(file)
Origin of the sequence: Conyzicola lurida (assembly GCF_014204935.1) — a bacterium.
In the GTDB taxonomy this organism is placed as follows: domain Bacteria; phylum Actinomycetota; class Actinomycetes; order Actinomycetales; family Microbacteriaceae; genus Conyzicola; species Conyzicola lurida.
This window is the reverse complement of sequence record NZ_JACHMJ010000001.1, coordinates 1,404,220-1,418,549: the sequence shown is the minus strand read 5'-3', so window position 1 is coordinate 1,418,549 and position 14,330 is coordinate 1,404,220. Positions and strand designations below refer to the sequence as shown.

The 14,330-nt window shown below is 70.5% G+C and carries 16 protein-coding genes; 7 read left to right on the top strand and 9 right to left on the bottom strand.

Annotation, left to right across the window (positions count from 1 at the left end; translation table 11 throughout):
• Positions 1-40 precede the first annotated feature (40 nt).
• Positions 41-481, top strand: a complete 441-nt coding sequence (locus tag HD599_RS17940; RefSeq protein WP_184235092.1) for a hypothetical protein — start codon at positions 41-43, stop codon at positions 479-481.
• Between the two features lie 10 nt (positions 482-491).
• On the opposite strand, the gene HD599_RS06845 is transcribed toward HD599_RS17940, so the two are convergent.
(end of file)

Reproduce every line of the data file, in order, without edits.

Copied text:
Origin of the sequence: Conyzicola lurida (assembly GCF_014204935.1) — a bacterium.
In the GTDB taxonomy this organism is placed as follows: domain Bacteria; phylum Actinomycetota; class Actinomycetes; order Actinomycetales; family Microbacteriaceae; genus Conyzicola; species Conyzicola lurida.
This window is the reverse complement of sequence record NZ_JACHMJ010000001.1, coordinates 1,404,220-1,418,549: the sequence shown is the minus strand read 5'-3', so window position 1 is coordinate 1,418,549 and position 14,330 is coordinate 1,404,220. Positions and strand designations below refer to the sequence as shown.

The 14,330-nt window shown below is 70.5% G+C and carries 16 protein-coding genes; 7 read left to right on the top strand and 9 right to left on the bottom strand.

Annotation, left to right across the window (positions count from 1 at the left end; translation table 11 throughout):
• Positions 1-40 precede the first annotated feature (40 nt).
• Positions 41-481, top strand: a complete 441-nt coding sequence (locus tag HD599_RS17940; RefSeq protein WP_184235092.1) for a hypothetical protein — start codon at positions 41-43, stop codon at positions 479-481.
• Between the two features lie 10 nt (positions 482-491).
• On the opposite strand, the gene HD599_RS06845 is transcribed toward HD599_RS17940, so the two are convergent.